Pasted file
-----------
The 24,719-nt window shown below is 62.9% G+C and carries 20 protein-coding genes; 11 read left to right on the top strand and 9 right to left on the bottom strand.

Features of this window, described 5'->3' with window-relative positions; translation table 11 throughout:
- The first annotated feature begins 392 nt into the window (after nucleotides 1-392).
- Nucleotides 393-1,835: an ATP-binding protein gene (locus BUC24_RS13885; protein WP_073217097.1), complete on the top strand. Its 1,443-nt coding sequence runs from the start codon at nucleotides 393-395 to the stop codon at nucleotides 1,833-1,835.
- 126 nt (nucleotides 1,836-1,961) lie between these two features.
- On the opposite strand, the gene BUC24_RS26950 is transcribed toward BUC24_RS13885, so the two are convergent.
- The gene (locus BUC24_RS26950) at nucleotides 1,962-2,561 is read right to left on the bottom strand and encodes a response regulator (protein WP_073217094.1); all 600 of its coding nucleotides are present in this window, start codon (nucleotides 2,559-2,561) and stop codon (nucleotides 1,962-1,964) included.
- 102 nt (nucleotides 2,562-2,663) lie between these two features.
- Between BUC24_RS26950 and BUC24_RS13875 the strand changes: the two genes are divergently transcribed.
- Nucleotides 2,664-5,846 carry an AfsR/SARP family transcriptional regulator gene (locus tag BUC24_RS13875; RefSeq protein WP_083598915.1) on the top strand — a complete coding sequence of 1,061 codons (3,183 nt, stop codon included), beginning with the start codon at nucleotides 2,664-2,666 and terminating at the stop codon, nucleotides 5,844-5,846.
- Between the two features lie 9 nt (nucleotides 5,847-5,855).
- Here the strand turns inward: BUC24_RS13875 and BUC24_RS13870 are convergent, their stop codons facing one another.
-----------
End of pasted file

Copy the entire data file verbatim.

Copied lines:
The 24,719-nt window shown below is 62.9% G+C and carries 20 protein-coding genes; 11 read left to right on the top strand and 9 right to left on the bottom strand.

Features of this window, described 5'->3' with window-relative positions; translation table 11 throughout:
- The first annotated feature begins 392 nt into the window (after nucleotides 1-392).
- Nucleotides 393-1,835: an ATP-binding protein gene (locus BUC24_RS13885; protein WP_073217097.1), complete on the top strand. Its 1,443-nt coding sequence runs from the start codon at nucleotides 393-395 to the stop codon at nucleotides 1,833-1,835.
- 126 nt (nucleotides 1,836-1,961) lie between these two features.
- On the opposite strand, the gene BUC24_RS26950 is transcribed toward BUC24_RS13885, so the two are convergent.
- The gene (locus BUC24_RS26950) at nucleotides 1,962-2,561 is read right to left on the bottom strand and encodes a response regulator (protein WP_073217094.1); all 600 of its coding nucleotides are present in this window, start codon (nucleotides 2,559-2,561) and stop codon (nucleotides 1,962-1,964) included.
- 102 nt (nucleotides 2,562-2,663) lie between these two features.
- Between BUC24_RS26950 and BUC24_RS13875 the strand changes: the two genes are divergently transcribed.
- Nucleotides 2,664-5,846 carry an AfsR/SARP family transcriptional regulator gene (locus tag BUC24_RS13875; RefSeq protein WP_083598915.1) on the top strand — a complete coding sequence of 1,061 codons (3,183 nt, stop codon included), beginning with the start codon at nucleotides 2,664-2,666 and terminating at the stop codon, nucleotides 5,844-5,846.
- Between the two features lie 9 nt (nucleotides 5,847-5,855).
- Here the strand turns inward: BUC24_RS13875 and BUC24_RS13870 are convergent, their stop codons facing one another.